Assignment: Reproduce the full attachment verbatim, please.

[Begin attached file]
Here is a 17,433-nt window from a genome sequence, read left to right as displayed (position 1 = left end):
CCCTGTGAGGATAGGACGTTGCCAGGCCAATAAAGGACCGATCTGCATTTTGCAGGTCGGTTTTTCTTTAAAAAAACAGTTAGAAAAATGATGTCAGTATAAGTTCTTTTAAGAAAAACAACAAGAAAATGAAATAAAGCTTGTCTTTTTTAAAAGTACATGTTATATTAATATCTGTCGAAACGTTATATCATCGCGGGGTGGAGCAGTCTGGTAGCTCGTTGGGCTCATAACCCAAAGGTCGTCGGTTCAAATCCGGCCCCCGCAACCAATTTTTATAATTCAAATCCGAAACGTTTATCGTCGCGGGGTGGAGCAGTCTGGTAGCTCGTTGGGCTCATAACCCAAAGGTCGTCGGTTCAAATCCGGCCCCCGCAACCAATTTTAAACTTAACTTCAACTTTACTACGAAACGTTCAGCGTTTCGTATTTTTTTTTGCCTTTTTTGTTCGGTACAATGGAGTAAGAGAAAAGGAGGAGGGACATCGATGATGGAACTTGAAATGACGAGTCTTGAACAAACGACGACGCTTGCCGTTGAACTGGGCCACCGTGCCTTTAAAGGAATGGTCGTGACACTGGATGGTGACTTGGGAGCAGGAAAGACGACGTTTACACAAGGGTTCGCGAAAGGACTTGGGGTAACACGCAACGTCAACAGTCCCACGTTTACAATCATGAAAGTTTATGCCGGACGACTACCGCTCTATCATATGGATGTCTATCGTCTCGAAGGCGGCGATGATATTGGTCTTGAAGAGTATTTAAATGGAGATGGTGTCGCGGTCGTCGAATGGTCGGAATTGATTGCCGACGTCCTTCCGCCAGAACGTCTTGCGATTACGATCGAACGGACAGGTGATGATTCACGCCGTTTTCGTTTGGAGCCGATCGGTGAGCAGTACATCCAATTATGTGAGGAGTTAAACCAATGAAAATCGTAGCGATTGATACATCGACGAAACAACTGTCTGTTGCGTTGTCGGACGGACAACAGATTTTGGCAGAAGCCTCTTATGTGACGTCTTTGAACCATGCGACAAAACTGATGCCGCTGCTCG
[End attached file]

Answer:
Here is a 17,433-nt window from a genome sequence, read left to right as displayed (position 1 = left end):
CCCTGTGAGGATAGGACGTTGCCAGGCCAATAAAGGACCGATCTGCATTTTGCAGGTCGGTTTTTCTTTAAAAAAACAGTTAGAAAAATGATGTCAGTATAAGTTCTTTTAAGAAAAACAACAAGAAAATGAAATAAAGCTTGTCTTTTTTAAAAGTACATGTTATATTAATATCTGTCGAAACGTTATATCATCGCGGGGTGGAGCAGTCTGGTAGCTCGTTGGGCTCATAACCCAAAGGTCGTCGGTTCAAATCCGGCCCCCGCAACCAATTTTTATAATTCAAATCCGAAACGTTTATCGTCGCGGGGTGGAGCAGTCTGGTAGCTCGTTGGGCTCATAACCCAAAGGTCGTCGGTTCAAATCCGGCCCCCGCAACCAATTTTAAACTTAACTTCAACTTTACTACGAAACGTTCAGCGTTTCGTATTTTTTTTTGCCTTTTTTGTTCGGTACAATGGAGTAAGAGAAAAGGAGGAGGGACATCGATGATGGAACTTGAAATGACGAGTCTTGAACAAACGACGACGCTTGCCGTTGAACTGGGCCACCGTGCCTTTAAAGGAATGGTCGTGACACTGGATGGTGACTTGGGAGCAGGAAAGACGACGTTTACACAAGGGTTCGCGAAAGGACTTGGGGTAACACGCAACGTCAACAGTCCCACGTTTACAATCATGAAAGTTTATGCCGGACGACTACCGCTCTATCATATGGATGTCTATCGTCTCGAAGGCGGCGATGATATTGGTCTTGAAGAGTATTTAAATGGAGATGGTGTCGCGGTCGTCGAATGGTCGGAATTGATTGCCGACGTCCTTCCGCCAGAACGTCTTGCGATTACGATCGAACGGACAGGTGATGATTCACGCCGTTTTCGTTTGGAGCCGATCGGTGAGCAGTACATCCAATTATGTGAGGAGTTAAACCAATGAAAATCGTAGCGATTGATACATCGACGAAACAACTGTCTGTTGCGTTGTCGGACGGACAACAGATTTTGGCAGAAGCCTCTTATGTGACGTCTTTGAACCATGCGACAAAACTGATGCCGCTGCTCG